Fortunately for the Indians they have lots of under-30 talent with the upside to make up for any Kluber/Brantley-related declines. Carlos Carrasco, Danny Salazar, and Trevor Bauer all have the potential to emerge as impact, high-strikeout starters and Carrasco already showed signs of doing so last year. Even after losing Floyd before he ever threw a pitch for them the Indians have quality, albeit largely untested rotation depth behind Kluber.

First baseman Carlos Santana’s overall numbers were plenty good–including 27 homers and a league-high 113 walks–but once he got on track following an absolutely brutal season-opening stretch that left him with a .150 batting average after six weeks he posted a .900 OPS for the final four months. Santana is one of the best switch-hitters in baseball, with 30-homer power and 100-walk patience.

Jason Kipnis had a breakout 2013, hitting .284 with 17 homers, 30 steals, and an .818 OPS to rank among the league’s best all-around players, and then signed a $52.5 million contract extension. He followed it up with a miserable 2014, struggling through injuries while hitting just .240 with six homers and a .640 OPS. His age and skill set suggest he should bounce back in a big way if healthy.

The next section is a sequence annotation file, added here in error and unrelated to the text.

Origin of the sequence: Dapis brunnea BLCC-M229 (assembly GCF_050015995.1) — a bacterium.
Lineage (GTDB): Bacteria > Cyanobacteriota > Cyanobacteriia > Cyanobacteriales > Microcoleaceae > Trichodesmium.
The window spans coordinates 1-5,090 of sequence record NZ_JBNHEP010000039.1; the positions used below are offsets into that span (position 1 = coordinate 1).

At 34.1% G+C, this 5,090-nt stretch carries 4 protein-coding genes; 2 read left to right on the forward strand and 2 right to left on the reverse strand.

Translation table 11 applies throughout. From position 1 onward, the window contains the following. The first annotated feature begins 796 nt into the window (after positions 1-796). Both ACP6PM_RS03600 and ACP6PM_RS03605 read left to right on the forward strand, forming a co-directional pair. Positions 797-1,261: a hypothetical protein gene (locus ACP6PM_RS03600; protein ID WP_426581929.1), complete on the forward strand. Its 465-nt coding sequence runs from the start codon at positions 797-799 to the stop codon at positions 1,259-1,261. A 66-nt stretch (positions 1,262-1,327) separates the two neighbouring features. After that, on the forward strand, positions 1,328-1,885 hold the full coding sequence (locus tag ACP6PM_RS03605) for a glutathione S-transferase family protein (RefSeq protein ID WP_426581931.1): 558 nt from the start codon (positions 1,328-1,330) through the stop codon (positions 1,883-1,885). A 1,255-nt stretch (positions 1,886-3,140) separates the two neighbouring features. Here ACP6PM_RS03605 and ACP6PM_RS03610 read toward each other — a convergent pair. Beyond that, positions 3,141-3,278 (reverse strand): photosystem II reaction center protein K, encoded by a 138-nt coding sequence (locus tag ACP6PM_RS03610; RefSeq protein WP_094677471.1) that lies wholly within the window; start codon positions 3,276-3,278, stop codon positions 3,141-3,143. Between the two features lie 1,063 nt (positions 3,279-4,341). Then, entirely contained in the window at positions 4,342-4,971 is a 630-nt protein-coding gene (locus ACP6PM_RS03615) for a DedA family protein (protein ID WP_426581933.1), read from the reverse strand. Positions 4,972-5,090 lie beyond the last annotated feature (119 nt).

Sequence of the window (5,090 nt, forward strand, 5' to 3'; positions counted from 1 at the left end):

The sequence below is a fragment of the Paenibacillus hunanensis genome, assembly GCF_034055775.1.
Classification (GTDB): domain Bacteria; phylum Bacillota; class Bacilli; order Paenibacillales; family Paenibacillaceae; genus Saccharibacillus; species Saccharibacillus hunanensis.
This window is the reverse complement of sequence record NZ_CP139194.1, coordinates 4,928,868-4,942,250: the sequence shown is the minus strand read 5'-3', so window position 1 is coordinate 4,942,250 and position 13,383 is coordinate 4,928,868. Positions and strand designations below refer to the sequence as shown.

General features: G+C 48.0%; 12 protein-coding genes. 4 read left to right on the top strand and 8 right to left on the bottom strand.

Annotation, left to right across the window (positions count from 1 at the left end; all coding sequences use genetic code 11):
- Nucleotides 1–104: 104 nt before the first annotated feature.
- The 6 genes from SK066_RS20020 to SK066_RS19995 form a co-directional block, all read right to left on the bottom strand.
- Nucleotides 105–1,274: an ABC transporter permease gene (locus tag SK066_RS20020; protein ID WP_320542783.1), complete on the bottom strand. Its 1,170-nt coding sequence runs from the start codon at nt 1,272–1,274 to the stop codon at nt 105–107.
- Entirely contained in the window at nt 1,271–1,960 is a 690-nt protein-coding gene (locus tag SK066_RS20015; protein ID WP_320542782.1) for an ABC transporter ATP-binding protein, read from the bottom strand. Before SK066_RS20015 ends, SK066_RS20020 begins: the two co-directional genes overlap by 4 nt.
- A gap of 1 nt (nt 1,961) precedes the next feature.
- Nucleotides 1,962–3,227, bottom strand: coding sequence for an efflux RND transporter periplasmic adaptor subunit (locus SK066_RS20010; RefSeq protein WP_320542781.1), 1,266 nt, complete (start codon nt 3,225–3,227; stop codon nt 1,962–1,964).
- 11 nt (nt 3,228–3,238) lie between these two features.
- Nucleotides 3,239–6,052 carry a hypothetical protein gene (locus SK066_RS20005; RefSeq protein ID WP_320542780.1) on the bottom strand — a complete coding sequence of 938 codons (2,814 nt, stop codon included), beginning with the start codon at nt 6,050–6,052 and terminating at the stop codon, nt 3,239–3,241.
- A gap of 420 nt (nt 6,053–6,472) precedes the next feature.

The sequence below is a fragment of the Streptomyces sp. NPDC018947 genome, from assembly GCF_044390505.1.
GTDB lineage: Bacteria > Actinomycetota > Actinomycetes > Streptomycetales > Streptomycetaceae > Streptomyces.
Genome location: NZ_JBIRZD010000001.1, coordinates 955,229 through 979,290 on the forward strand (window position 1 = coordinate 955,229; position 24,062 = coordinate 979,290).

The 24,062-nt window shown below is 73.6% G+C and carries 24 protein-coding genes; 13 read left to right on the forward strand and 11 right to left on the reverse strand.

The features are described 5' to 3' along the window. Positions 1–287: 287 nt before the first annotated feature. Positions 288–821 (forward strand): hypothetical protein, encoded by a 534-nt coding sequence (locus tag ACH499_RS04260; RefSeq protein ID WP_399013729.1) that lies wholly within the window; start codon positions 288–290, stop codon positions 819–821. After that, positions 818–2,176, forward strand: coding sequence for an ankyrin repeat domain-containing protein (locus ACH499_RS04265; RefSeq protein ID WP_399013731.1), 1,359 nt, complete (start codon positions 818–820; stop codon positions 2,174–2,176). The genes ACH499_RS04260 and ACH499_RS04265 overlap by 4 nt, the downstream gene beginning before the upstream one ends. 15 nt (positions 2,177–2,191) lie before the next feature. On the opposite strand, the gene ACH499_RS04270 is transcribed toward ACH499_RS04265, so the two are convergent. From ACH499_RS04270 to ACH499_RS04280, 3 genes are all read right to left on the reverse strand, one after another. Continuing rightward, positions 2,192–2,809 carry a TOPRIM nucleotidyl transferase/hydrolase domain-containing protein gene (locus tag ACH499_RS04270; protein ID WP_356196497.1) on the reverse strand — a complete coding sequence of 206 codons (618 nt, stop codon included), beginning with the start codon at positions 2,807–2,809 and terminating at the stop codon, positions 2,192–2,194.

And by midseason the Indians may get a boost from stud prospect Francisco Lindor, a 21-year-old switch-hitting shortstop who ranks as a top-10 prospect according to Baseball America, MLB.com, and Baseball Prospectus. Even if Kluber and Brantley take a step backward this season the Indians have the other pieces in place to be a contender and if Kluber and Brantley come anywhere close to repeating their 2014 performances Cleveland is a few breaks from rising as high as the best team in the league.

What else is going on?

  • I didn’t mention catcher Yan Gomes above, because I don’t think he has a ton of further upside at age 27. But he doesn’t need it, because he’s already one of the league’s best catchers. Gomes was acquired for pennies on the dollar from the Blue Jays before 2013 and has hit .284 with 32 homers, 45 doubles, and an .801 OPS in 223 games for the Indians. Among all MLB catchers during that time only Buster Posey and Jonathan Lucroy have a higher OPS and Gomes also has a high throw-out rate plus good pitch-framing numbers. He’s a stud.